If you’ve suffered a work injury or an occupational illness and filed a claim for workers’ compensation as a result, you might understandably be eager to get back to work. You might be able to return to the job you had prior to your work-related injury or illness, or you may need to seek new employment. However, you might be worried about whether the fact that you’ve filed a workers’ compensation claim might impact your ability to return to work or your future employment.

In short, receiving workers’ compensation benefits should not impact your future employment. If you’ve been injured on the job or suffered an occupational illness, you need to familiarize yourself with your rights under state and federal labor laws.

Read more: Does My Injury Qualify For Workers’ Compensation?

Workers’ Comp Disability Classification

Under the workers’ compensation system, a worker who is disabled from performing their pre-injury/illness duties may receive one of four disability classifications:

  • Temporary partial disability
  • Temporary total disability
  • Permanent partial disability
  • Permanent total disability

However, these classifications should not have any effect on your ability to seek employment once you’ve reached maximum medical improvement for your work injury or illness. Instead, these classifications are only used to determine the level of injury or disability you have suffered, how it affects your ability to work, and what kinds of financial benefits you may be entitled to. 

Modified Work or Alternative Positions

If an employee is receiving workers’ compensation benefits, they may soon return to employment in a modified work position or in an alternative position. Modified work means that the hours and/or duties that an employee has have been modified from what they were performing prior to their work injury or illness. Hours and duties get modified in accordance with the worker’s physical limitations as determined by their treating physician.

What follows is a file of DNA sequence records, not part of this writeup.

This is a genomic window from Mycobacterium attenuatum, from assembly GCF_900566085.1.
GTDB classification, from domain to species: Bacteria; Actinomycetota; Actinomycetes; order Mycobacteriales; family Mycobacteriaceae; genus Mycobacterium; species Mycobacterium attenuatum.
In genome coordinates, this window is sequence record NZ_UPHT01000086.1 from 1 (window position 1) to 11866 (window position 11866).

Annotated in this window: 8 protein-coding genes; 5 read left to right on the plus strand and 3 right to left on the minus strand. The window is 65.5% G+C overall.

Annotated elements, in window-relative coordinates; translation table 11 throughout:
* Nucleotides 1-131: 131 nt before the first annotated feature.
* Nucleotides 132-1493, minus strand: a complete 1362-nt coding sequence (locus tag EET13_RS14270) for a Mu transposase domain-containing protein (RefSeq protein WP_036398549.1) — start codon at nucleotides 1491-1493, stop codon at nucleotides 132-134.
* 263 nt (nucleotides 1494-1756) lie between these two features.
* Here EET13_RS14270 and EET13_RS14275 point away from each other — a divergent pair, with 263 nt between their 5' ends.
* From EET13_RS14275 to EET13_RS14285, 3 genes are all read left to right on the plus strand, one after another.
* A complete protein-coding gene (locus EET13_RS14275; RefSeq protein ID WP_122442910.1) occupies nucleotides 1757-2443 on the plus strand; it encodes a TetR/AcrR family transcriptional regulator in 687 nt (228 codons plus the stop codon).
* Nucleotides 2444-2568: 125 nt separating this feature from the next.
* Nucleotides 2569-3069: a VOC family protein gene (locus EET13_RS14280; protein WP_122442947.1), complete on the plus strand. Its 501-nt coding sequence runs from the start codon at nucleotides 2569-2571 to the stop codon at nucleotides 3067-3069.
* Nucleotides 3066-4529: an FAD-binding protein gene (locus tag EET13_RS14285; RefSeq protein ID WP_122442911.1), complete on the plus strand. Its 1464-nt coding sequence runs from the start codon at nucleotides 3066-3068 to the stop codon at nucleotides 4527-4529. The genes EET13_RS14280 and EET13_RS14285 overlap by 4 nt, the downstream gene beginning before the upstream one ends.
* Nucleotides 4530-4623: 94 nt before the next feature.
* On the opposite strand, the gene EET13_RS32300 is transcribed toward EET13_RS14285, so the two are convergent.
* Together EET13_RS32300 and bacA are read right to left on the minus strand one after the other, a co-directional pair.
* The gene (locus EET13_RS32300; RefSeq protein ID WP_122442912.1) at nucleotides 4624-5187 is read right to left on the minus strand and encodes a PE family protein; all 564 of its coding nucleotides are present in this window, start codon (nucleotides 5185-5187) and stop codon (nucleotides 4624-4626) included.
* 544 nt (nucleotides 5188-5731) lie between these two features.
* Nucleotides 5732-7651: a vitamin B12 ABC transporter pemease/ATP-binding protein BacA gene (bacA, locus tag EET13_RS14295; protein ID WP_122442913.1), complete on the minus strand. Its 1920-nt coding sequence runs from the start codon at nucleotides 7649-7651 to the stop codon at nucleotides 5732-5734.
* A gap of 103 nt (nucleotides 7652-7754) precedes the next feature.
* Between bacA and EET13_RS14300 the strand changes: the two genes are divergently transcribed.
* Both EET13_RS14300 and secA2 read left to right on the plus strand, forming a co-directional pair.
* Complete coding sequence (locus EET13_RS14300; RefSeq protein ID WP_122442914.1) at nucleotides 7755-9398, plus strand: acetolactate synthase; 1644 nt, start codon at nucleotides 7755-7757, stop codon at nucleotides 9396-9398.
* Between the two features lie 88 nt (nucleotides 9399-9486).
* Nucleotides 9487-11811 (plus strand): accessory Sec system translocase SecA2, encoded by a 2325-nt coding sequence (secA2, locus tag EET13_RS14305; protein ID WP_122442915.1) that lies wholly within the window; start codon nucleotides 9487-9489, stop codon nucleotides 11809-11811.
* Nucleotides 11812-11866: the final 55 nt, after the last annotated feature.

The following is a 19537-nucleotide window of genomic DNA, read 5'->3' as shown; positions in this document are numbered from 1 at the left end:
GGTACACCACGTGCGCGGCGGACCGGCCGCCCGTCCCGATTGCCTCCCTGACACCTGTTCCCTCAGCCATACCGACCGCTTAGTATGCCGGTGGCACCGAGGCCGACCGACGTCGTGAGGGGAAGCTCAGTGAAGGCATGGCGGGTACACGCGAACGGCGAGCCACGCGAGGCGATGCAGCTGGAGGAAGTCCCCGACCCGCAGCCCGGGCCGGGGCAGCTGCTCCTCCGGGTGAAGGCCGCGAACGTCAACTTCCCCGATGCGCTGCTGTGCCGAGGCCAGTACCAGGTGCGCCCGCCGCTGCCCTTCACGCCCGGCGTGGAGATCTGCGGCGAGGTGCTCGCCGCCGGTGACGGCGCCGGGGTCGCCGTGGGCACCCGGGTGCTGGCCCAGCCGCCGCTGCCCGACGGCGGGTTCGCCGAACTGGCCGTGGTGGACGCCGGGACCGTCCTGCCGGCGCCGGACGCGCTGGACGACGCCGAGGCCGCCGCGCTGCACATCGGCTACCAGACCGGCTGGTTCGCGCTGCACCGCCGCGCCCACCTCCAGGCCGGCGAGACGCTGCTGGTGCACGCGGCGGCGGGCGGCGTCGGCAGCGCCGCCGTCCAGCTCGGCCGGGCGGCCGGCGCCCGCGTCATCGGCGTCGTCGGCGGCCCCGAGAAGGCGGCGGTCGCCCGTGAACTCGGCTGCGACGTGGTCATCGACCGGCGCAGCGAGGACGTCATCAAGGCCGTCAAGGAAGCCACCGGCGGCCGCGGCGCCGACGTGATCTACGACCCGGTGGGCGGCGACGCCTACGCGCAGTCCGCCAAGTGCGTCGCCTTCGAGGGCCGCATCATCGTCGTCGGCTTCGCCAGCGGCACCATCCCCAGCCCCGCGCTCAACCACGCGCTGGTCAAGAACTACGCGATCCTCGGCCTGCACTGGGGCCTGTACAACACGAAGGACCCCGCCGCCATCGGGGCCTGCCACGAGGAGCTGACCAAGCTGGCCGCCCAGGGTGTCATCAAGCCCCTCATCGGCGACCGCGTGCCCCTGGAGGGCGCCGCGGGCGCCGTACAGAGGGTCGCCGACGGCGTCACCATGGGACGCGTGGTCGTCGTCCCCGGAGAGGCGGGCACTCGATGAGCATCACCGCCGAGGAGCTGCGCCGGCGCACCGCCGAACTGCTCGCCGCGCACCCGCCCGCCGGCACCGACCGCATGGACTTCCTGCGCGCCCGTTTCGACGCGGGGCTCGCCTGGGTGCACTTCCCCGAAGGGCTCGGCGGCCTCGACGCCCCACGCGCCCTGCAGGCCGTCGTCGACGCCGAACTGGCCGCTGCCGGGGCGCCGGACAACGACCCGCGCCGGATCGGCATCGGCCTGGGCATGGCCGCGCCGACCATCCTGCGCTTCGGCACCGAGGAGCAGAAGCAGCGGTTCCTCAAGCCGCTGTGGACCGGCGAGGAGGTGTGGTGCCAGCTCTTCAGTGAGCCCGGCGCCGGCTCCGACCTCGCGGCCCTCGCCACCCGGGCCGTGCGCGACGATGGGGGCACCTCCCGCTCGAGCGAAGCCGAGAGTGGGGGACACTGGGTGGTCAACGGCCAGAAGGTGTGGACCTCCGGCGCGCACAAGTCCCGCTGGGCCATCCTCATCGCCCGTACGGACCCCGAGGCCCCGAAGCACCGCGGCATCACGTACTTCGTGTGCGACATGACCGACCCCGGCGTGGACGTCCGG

If an employee cannot perform the work required by the employee in a modified work role, the employer may choose to offer an alternative position within the company that is consistent with the worker’s limitations. 

If you earn less income in a modified work or alternative position, workers’ compensation benefits can include payments to help make up the difference in your income. 

Labor Law Rights after Filing a Workers’ Comp Claim

If you apply for a new position or promotion with your employer or for a new job with a new employer, your workers’ compensation claim should have no effect on the employer’s consideration of your application. In addition, you have no obligation to disclose that you’ve filed for workers’ compensation in the past. If you are denied a promotion or new job due to having received workers’ compensation, your rights may have been violated, including rights against disability discrimination under the New Jersey Law Against Discrimination or the federal Americans with Disabilites Act.

It is also against the law for your employer to discipline you or terminate your employment solely because you filed a claim for workers’ compensation. Such action constitutes unlawful retaliation. However, your employer does not have to hold your position open for you indefinitely while you are on workers’ compensation (but may have to hold the position for a certain period under the Family and Medical Leave Act) or to allow you to return to your position if you are physically incapable of performing the duties of the job, including with reasonable accommodation.

Contact a Rochelle Park Workers’ Compensation Lawyer to Discuss Your New Jersey Workplace Injury Case

A workplace injury can be devastating, particularly if it prevents you from returning to work for an extended period of time. Although New Jersey Workers’ Compensation laws are supposed to provide you with reimbursement for medical expenses and replacement pay for missed time at work, it is not always easy to get the Workers’ Comp benefits you deserve. That is why you should speak with a knowledgeable Workers’ Compensation lawyer about your situation and get guidance throughout the claims process. The experienced Workers’ Compensation attorneys at The Epstein Law Firm, P.A. represent clients in Mahwah, Paramus, Ridgewood, Englewood, and all across New Jersey. Call 201-231-7847 or fill out our online contact form today to schedule a free consultation about your work injury case. Our main office is located at 340 West Passaic Street, Rochelle Park, NJ 07662.

The articles on this blog are for informative purposes only and are no substitute for legal advice or an attorney-client relationship. If you are seeking legal advice, please contact our law firm directly.